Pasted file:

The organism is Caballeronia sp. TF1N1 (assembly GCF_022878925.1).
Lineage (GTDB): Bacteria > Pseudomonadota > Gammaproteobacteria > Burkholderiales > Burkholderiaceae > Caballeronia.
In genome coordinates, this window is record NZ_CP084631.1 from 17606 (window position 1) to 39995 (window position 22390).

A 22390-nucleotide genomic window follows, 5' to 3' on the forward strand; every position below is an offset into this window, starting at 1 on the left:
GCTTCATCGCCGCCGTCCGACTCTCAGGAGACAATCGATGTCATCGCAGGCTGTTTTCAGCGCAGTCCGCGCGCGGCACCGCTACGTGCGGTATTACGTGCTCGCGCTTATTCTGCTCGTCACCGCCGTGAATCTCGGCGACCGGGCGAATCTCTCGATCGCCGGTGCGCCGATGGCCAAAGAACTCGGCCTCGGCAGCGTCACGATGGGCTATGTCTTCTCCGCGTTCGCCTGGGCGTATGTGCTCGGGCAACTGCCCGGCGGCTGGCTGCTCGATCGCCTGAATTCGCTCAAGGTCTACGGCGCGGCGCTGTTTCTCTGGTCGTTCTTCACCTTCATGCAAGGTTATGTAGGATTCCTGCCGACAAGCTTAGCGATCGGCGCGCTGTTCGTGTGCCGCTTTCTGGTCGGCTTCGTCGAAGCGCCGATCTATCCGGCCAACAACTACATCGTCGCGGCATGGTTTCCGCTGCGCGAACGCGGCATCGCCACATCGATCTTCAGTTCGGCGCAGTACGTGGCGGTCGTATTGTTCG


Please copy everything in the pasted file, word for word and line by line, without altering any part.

The organism is Caballeronia sp. TF1N1 (assembly GCF_022878925.1).
Lineage (GTDB): Bacteria > Pseudomonadota > Gammaproteobacteria > Burkholderiales > Burkholderiaceae > Caballeronia.
In genome coordinates, this window is record NZ_CP084631.1 from 17606 (window position 1) to 39995 (window position 22390).

A 22390-nucleotide genomic window follows, 5' to 3' on the forward strand; every position below is an offset into this window, starting at 1 on the left:
GCTTCATCGCCGCCGTCCGACTCTCAGGAGACAATCGATGTCATCGCAGGCTGTTTTCAGCGCAGTCCGCGCGCGGCACCGCTACGTGCGGTATTACGTGCTCGCGCTTATTCTGCTCGTCACCGCCGTGAATCTCGGCGACCGGGCGAATCTCTCGATCGCCGGTGCGCCGATGGCCAAAGAACTCGGCCTCGGCAGCGTCACGATGGGCTATGTCTTCTCCGCGTTCGCCTGGGCGTATGTGCTCGGGCAACTGCCCGGCGGCTGGCTGCTCGATCGCCTGAATTCGCTCAAGGTCTACGGCGCGGCGCTGTTTCTCTGGTCGTTCTTCACCTTCATGCAAGGTTATGTAGGATTCCTGCCGACAAGCTTAGCGATCGGCGCGCTGTTCGTGTGCCGCTTTCTGGTCGGCTTCGTCGAAGCGCCGATCTATCCGGCCAACAACTACATCGTCGCGGCATGGTTTCCGCTGCGCGAACGCGGCATCGCCACATCGATCTTCAGTTCGGCGCAGTACGTGGCGGTCGTATTGTTCG